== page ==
It’s quite terrifying to think that the product you bought to treat a particular skin condition could be the very same reason you end up needing skin grafts due to third degree burns.
The reason for this is that such products usually contain paraffin, which can easily soak into your clothes and linen, making it flammable.
So this is not to say that the actual lotions are dangerous, but rather that when used in combination with exposure to other hazards it may put you at risk of catching fire. Lotion residue easily builds up on your clothes and linen, meaning that your next smoke break or candle-lit dinner might end in an unfortunate blaze of horror.
If you are using paraffin-based skin creams it is probably best to do laundry more regularly to keep your fabrics paraffin free.
After these incidents the Medicines and Healthcare Products Regulatory Agency in the UK has set out to investigate whether manufacturers should put warnings on labels, while a spokeswoman from the Propriety Association of Great Britain said the onus is on consumers to read on-pack instructions.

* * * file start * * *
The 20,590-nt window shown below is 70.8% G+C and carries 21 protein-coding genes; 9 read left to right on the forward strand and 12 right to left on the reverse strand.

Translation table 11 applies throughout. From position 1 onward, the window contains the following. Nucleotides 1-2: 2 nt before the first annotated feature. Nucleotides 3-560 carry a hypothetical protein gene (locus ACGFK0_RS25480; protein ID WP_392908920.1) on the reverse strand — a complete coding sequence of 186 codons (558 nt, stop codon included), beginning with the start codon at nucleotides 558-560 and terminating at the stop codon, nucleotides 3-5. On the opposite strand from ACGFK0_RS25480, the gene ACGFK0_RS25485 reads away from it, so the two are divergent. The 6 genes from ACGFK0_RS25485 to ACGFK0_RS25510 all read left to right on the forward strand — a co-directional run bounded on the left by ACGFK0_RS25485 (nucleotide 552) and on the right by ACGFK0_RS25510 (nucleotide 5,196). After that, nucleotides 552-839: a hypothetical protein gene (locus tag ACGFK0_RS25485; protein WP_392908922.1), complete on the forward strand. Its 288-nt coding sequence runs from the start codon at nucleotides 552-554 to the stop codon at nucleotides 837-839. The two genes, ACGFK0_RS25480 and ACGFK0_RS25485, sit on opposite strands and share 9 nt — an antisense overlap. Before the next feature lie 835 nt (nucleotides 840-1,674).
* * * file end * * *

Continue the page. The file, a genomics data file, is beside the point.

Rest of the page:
But we all know that very few of us actually pay attention to the ingredients listed on the packaging of cosmetic products and would therefore miss that “paraffin hydrocarbon” and “ethyl acetate” in the midst of all the chemistry jargon.
However, certain E45 medicinal products will now have updated labels which read as follows:
"Regularly change your clothing, bedding or dressing when using large quantities (>100g) of this product, and keep away from naked flames.”
And in case you have forgotten, these are the other products in your toiletry bag which may be flammable:
• Hand soap
• Make up
• Hair spray
• Nail polish
• Nail polish remover
• Hair dye